I am concerned. DTC is under attack again by politicians and anti-drug company activists. While an outright ban is highly unlikely because of first amendment protections, it is possible to regulate DTC more and/or use tax policy to restrict its use.
The FDA, under a Clinton or Sanders presidency, would likely be told to do what it can to make advertising more difficult. That 1997 guidance allowing television to be done in 60 seconds was a liberalization of the interpretation of the rules. Does FDA have the authority to go back to the pre-1997 interpretation that required a full scroll of the package insert? Does free speech make that return to the restrictive old days unconstitutional?
While I would expect President Clinton or Sanders to try to ban DTC through FDA, I doubt the courts would allow it. Clinton and Sanders can alternatively ask FDA impose guidances to make advertising more difficult under the guise that consumers are overstating advertised drug effectiveness. They could then require more discussion of non-drug alternatives or increased discussion of comparative effectiveness to non-branded drugs.
Tax policy is a real threat by making drug ads a non-deductible expense. Of course, such a move would also restrict commercial speech as it would only apply to the drug industry. Courts have a dim view of government restriction of commercial speech. I doubt the advertising lobby would lose such a fight. You never know, however, until a law is enacted and tested in the courts.
Another threat to DTC may be the industry itself surrendering to pressure. Some drug executives may decide they do not want to deal with the critics any longer and just stop using DTC. They can decide to use other less public means of promotion. Of course it might be hard to stop DTC because it works so well for many brands. Drug executives have seen many brands succeed because of widespread awareness ads. Drug CEO’s may, however, surrender DTC in exchange for no Medicare price negotiation, no foreign drug imports, or patent life extensions. Most CEO’s are not consumer marketers and have no inherent love of consumer advertising.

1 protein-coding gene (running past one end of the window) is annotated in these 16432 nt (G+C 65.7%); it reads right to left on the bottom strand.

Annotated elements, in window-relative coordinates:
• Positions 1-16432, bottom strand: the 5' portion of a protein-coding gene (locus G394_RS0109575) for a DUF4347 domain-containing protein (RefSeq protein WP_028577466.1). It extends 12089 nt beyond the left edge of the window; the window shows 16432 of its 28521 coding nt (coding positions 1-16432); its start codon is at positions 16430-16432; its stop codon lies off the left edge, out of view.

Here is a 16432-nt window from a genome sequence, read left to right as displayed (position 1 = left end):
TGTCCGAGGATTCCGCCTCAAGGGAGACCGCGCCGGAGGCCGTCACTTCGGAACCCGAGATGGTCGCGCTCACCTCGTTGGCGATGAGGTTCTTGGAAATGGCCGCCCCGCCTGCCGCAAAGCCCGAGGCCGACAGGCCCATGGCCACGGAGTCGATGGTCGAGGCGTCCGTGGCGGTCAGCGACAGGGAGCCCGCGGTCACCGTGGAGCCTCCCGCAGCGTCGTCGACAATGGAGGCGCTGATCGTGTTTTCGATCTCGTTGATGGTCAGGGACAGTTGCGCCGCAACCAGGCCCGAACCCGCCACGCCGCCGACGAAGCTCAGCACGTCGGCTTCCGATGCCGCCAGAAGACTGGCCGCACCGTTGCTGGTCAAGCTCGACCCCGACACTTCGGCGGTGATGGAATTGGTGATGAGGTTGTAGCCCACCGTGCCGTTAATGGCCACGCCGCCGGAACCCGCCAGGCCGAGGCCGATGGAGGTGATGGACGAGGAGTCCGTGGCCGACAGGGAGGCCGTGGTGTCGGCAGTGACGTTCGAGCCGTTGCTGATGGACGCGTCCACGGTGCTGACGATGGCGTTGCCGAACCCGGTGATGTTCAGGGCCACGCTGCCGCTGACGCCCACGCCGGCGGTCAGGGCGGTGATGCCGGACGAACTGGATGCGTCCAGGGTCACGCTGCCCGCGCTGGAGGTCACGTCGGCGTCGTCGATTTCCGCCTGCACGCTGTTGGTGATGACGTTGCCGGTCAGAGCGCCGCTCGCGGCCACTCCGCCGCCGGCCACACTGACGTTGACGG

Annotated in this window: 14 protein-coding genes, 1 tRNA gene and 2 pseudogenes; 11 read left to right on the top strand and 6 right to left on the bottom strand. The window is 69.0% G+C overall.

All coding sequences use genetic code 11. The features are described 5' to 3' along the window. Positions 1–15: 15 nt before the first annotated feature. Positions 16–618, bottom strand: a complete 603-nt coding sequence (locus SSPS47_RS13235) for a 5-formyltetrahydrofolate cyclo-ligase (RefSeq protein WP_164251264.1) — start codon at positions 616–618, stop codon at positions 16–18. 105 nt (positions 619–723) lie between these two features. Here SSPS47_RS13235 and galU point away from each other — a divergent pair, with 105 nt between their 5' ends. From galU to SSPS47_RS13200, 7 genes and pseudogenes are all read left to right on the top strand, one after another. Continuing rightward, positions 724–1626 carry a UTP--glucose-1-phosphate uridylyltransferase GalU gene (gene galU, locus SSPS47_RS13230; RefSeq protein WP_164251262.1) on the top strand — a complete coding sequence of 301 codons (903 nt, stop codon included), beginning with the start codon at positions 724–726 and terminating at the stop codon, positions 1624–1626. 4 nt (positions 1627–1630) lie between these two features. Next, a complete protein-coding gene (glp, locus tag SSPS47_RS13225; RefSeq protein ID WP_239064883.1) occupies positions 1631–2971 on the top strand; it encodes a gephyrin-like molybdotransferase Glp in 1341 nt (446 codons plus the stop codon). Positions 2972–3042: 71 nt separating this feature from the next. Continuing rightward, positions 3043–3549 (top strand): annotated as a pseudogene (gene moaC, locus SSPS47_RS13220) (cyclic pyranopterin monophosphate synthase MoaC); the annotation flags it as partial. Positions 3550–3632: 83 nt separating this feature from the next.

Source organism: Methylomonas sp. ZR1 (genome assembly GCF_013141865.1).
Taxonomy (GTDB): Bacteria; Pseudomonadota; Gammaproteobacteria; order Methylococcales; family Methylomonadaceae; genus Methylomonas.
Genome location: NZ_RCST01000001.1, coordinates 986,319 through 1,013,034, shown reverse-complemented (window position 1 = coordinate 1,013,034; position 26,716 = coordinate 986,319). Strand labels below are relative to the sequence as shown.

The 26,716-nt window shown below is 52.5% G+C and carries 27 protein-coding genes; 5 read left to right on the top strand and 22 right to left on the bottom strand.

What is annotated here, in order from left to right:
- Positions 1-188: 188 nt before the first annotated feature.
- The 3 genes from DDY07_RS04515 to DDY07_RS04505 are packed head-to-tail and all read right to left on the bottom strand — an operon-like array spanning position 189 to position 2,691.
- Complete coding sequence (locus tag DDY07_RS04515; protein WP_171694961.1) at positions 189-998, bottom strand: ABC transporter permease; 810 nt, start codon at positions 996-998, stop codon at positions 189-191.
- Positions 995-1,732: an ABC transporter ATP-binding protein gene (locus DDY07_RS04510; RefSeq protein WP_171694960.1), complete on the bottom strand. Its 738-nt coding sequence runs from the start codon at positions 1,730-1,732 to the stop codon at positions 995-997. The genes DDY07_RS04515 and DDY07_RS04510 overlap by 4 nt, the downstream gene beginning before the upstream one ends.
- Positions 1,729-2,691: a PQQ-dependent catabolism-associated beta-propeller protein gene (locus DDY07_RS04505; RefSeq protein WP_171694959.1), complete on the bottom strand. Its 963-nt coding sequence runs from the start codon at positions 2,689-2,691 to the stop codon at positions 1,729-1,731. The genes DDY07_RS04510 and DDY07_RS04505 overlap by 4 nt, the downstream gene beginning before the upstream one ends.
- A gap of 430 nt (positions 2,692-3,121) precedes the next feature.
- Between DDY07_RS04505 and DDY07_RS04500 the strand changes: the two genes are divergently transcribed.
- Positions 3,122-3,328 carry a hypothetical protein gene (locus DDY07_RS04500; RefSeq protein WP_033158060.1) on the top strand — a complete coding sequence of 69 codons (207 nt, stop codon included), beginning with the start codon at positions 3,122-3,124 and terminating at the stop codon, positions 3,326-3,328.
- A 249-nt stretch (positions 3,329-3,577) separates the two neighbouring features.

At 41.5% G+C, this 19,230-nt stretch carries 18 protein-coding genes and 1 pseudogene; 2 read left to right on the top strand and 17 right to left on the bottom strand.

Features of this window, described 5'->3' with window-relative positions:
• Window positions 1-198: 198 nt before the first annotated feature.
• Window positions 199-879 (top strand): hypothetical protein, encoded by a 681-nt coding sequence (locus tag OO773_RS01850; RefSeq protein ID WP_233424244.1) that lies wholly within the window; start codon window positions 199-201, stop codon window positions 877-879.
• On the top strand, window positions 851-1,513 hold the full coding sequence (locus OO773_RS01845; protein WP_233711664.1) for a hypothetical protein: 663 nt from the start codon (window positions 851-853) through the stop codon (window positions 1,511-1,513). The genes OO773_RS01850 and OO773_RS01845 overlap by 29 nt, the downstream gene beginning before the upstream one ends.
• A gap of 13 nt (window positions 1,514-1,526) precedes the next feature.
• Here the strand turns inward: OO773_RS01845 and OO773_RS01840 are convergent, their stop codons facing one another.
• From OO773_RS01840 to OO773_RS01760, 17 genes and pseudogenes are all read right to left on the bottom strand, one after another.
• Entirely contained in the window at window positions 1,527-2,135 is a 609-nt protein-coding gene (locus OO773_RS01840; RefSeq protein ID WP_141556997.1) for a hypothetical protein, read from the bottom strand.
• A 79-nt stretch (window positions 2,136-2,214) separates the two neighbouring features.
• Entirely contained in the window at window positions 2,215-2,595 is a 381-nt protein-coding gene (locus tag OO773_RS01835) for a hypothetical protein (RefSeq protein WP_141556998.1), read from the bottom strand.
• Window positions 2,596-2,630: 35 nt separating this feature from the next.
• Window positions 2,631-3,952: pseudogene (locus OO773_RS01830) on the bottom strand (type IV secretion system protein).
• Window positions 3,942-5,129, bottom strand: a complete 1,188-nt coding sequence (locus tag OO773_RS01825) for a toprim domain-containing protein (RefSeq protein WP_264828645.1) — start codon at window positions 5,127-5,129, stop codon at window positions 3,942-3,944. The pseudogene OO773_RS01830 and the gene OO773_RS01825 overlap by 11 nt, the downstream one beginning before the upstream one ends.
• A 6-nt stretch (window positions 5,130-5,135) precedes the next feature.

My net is DTC should survive no matter who wins the election. It may, however, be faced with an FDA pressured to make DTC harder to execute. That could mean more onerous rules and more delays in approval. It could also mean more “voluntary” moratoria on advertising new drugs as a condition of approval. DTC spending continues to recover, and 2015 could be $5 billion again and higher spending is always erroneously blamed by critics for causing rising drug prices.
I urge my drug marketing colleagues and their agencies to take threats to DTC very seriously. Drug companies are easy targets and Congress is known for taking the easy path. Finding a way to punish branded drug companies by restricting advertising would be politically popular. Combine a pliant Congress with President Bernie or Hilary and watch DTC be placed on the endangered species list.
Anyone involved in DTC should make sure their representatives in Congress hear why restricting DTC advertising is a bad idea. The total spent on drug advertising is only about 1.5-2% of drug sales in the United States. That money, if no longer used for DTC, would not lower drug prices, despite the myth that drug companies price high to recover their DTC investment. Sales would in fact be lower if DTC were banned, and that would lead to cuts in research, not increases.